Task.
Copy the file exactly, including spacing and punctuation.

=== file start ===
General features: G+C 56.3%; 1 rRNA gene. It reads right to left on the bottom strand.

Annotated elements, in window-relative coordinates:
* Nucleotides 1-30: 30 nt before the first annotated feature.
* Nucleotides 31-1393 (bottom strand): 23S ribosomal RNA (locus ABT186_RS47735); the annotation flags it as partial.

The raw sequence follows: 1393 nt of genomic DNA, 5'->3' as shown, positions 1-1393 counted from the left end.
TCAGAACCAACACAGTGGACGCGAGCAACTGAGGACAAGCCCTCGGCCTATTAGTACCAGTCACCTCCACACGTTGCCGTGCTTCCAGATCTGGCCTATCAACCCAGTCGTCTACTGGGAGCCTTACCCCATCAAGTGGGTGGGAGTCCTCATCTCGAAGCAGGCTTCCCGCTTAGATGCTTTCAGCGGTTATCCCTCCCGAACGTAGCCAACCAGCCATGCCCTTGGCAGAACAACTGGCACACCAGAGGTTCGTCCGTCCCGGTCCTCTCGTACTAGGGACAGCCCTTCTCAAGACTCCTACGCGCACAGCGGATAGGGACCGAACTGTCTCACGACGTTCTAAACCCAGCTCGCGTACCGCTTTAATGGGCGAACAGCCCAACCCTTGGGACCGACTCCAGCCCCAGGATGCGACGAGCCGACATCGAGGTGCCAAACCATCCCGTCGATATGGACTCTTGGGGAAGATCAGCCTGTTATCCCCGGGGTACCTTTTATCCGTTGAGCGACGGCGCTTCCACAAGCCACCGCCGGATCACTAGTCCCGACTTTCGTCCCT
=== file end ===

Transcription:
General features: G+C 56.3%; 1 rRNA gene. It reads right to left on the bottom strand.

Annotated elements, in window-relative coordinates:
* Nucleotides 1-30: 30 nt before the first annotated feature.
* Nucleotides 31-1393 (bottom strand): 23S ribosomal RNA (locus ABT186_RS47735); the annotation flags it as partial.

The raw sequence follows: 1393 nt of genomic DNA, 5'->3' as shown, positions 1-1393 counted from the left end.
TCAGAACCAACACAGTGGACGCGAGCAACTGAGGACAAGCCCTCGGCCTATTAGTACCAGTCACCTCCACACGTTGCCGTGCTTCCAGATCTGGCCTATCAACCCAGTCGTCTACTGGGAGCCTTACCCCATCAAGTGGGTGGGAGTCCTCATCTCGAAGCAGGCTTCCCGCTTAGATGCTTTCAGCGGTTATCCCTCCCGAACGTAGCCAACCAGCCATGCCCTTGGCAGAACAACTGGCACACCAGAGGTTCGTCCGTCCCGGTCCTCTCGTACTAGGGACAGCCCTTCTCAAGACTCCTACGCGCACAGCGGATAGGGACCGAACTGTCTCACGACGTTCTAAACCCAGCTCGCGTACCGCTTTAATGGGCGAACAGCCCAACCCTTGGGACCGACTCCAGCCCCAGGATGCGACGAGCCGACATCGAGGTGCCAAACCATCCCGTCGATATGGACTCTTGGGGAAGATCAGCCTGTTATCCCCGGGGTACCTTTTATCCGTTGAGCGACGGCGCTTCCACAAGCCACCGCCGGATCACTAGTCCCGACTTTCGTCCCT